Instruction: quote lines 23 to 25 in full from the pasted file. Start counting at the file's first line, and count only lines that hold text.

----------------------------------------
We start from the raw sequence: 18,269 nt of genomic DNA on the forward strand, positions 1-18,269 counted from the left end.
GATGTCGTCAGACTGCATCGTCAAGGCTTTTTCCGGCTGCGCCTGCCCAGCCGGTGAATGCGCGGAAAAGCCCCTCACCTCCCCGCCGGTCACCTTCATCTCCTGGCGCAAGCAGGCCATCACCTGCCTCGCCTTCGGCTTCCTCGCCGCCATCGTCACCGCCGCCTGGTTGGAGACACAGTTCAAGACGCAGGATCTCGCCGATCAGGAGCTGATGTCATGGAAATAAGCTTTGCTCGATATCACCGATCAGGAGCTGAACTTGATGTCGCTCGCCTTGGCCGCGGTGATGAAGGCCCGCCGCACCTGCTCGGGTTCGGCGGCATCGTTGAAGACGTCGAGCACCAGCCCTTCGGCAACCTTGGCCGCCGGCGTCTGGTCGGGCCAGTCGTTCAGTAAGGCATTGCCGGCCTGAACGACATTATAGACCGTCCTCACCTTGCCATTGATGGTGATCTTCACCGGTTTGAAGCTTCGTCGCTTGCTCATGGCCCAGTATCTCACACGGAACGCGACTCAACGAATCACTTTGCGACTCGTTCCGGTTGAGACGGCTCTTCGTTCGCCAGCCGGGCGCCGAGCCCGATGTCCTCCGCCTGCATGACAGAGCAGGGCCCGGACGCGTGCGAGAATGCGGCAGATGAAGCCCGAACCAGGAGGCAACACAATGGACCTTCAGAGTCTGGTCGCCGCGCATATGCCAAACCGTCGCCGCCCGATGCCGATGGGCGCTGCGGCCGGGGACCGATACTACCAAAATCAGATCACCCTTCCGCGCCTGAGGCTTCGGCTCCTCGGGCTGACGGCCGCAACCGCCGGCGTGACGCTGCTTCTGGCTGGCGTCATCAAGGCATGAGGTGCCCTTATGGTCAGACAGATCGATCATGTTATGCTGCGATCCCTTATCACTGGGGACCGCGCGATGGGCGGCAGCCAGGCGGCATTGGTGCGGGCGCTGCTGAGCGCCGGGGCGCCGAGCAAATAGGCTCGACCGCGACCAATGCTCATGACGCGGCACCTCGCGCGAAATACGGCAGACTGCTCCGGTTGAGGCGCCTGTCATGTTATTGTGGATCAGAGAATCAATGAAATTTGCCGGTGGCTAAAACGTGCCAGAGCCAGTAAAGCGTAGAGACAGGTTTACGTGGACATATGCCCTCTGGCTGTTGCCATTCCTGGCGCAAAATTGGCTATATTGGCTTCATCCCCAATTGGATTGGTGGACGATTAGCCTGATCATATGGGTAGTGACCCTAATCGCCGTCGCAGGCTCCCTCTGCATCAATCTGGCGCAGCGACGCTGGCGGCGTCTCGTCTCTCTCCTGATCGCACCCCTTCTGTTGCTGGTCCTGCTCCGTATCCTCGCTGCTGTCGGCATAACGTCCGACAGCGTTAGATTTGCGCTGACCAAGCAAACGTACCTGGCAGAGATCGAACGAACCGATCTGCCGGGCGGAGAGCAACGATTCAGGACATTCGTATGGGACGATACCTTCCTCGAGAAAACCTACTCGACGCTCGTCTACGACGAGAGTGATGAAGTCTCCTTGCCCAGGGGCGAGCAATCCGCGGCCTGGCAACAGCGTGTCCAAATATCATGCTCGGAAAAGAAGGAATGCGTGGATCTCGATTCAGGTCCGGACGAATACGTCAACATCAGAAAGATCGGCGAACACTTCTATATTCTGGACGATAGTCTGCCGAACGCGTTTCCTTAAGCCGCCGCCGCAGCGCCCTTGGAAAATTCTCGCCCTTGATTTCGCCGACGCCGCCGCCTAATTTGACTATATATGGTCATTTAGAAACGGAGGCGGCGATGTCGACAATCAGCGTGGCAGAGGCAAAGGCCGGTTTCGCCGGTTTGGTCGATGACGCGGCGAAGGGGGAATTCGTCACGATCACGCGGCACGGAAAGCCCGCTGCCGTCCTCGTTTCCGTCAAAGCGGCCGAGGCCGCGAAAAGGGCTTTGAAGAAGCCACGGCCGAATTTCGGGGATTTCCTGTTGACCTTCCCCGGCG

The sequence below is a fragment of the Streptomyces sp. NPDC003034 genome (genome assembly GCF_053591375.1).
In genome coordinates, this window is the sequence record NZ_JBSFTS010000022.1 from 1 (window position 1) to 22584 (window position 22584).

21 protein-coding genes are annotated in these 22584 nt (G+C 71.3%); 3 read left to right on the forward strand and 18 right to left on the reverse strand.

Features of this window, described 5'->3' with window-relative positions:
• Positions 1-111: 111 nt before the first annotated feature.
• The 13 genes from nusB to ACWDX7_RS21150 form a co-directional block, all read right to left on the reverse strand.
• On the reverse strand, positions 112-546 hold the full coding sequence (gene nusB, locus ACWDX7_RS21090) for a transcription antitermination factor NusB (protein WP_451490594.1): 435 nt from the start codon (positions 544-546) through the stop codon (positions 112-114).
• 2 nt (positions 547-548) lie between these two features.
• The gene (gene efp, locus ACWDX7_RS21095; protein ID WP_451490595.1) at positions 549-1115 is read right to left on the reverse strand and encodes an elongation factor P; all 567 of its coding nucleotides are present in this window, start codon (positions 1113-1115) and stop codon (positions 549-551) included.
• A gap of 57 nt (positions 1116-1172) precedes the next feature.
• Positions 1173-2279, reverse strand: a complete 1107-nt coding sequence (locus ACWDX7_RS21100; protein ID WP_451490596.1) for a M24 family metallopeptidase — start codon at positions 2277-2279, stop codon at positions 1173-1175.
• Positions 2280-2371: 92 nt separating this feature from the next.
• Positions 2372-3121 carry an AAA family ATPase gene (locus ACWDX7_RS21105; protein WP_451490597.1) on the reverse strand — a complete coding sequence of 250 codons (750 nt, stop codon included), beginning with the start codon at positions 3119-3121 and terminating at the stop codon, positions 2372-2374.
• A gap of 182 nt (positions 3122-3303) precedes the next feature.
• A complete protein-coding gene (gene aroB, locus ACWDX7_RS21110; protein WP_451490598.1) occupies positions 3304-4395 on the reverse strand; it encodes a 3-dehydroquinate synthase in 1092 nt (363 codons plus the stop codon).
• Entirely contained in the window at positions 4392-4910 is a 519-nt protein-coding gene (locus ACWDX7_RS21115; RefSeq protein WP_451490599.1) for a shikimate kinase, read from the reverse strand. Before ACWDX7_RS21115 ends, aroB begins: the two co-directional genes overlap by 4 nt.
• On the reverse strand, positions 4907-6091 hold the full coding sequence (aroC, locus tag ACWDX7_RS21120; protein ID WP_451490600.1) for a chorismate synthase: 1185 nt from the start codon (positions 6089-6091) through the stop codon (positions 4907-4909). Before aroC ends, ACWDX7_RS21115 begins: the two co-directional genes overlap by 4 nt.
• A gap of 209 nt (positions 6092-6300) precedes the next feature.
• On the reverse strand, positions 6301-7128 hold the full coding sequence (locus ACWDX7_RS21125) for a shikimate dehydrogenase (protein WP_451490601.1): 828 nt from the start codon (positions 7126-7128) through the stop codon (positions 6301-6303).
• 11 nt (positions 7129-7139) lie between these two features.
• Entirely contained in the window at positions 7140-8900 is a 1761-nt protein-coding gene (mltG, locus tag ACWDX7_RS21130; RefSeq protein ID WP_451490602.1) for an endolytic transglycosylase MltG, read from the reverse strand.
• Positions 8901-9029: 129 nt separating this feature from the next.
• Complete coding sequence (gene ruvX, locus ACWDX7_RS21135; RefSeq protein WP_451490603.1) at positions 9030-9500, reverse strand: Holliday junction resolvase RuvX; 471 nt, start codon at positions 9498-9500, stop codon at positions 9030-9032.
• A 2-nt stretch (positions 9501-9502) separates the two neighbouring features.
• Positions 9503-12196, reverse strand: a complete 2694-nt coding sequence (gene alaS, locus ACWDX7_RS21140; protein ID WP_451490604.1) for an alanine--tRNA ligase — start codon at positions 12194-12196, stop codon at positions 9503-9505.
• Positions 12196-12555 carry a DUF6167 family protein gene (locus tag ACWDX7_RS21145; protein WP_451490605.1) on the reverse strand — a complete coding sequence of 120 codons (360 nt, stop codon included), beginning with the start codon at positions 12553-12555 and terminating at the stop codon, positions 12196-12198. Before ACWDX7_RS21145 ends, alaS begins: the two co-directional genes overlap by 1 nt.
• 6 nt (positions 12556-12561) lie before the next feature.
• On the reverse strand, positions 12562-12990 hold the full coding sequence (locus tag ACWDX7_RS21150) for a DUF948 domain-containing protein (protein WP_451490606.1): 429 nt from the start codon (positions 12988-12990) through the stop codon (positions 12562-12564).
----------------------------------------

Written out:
• Entirely contained in the window at positions 7140-8900 is a 1761-nt protein-coding gene (mltG, locus tag ACWDX7_RS21130; RefSeq protein ID WP_451490602.1) for an endolytic transglycosylase MltG, read from the reverse strand.
• Positions 8901-9029: 129 nt separating this feature from the next.
• Complete coding sequence (gene ruvX, locus ACWDX7_RS21135; RefSeq protein WP_451490603.1) at positions 9030-9500, reverse strand: Holliday junction resolvase RuvX; 471 nt, start codon at positions 9498-9500, stop codon at positions 9030-9032.